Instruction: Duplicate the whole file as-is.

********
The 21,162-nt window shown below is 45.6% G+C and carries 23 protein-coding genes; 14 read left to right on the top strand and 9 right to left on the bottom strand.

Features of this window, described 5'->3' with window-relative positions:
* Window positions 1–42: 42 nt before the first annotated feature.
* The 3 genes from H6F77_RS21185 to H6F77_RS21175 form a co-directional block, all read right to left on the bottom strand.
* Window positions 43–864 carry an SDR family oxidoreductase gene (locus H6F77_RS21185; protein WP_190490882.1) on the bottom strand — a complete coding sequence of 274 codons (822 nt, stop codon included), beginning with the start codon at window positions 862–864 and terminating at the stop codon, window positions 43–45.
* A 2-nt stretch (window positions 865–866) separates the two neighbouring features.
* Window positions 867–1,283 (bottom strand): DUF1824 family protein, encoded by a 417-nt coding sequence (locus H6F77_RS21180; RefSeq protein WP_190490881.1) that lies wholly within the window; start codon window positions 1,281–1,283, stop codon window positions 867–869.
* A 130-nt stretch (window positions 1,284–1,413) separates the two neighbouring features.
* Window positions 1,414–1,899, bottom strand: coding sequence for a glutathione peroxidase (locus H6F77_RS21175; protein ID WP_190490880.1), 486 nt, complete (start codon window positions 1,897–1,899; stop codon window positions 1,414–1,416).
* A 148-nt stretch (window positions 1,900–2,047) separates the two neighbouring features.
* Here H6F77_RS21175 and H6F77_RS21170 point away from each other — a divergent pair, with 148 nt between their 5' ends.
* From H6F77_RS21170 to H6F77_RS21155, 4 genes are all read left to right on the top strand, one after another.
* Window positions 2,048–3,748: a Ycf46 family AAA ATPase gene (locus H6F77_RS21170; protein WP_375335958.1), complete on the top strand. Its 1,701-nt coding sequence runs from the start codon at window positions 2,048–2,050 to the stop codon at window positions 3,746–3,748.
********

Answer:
The 21,162-nt window shown below is 45.6% G+C and carries 23 protein-coding genes; 14 read left to right on the top strand and 9 right to left on the bottom strand.

Features of this window, described 5'->3' with window-relative positions:
* Window positions 1–42: 42 nt before the first annotated feature.
* The 3 genes from H6F77_RS21185 to H6F77_RS21175 form a co-directional block, all read right to left on the bottom strand.
* Window positions 43–864 carry an SDR family oxidoreductase gene (locus H6F77_RS21185; protein WP_190490882.1) on the bottom strand — a complete coding sequence of 274 codons (822 nt, stop codon included), beginning with the start codon at window positions 862–864 and terminating at the stop codon, window positions 43–45.
* A 2-nt stretch (window positions 865–866) separates the two neighbouring features.
* Window positions 867–1,283 (bottom strand): DUF1824 family protein, encoded by a 417-nt coding sequence (locus H6F77_RS21180; RefSeq protein WP_190490881.1) that lies wholly within the window; start codon window positions 1,281–1,283, stop codon window positions 867–869.
* A 130-nt stretch (window positions 1,284–1,413) separates the two neighbouring features.
* Window positions 1,414–1,899, bottom strand: coding sequence for a glutathione peroxidase (locus H6F77_RS21175; protein ID WP_190490880.1), 486 nt, complete (start codon window positions 1,897–1,899; stop codon window positions 1,414–1,416).
* A 148-nt stretch (window positions 1,900–2,047) separates the two neighbouring features.
* Here H6F77_RS21175 and H6F77_RS21170 point away from each other — a divergent pair, with 148 nt between their 5' ends.
* From H6F77_RS21170 to H6F77_RS21155, 4 genes are all read left to right on the top strand, one after another.
* Window positions 2,048–3,748: a Ycf46 family AAA ATPase gene (locus H6F77_RS21170; protein WP_375335958.1), complete on the top strand. Its 1,701-nt coding sequence runs from the start codon at window positions 2,048–2,050 to the stop codon at window positions 3,746–3,748.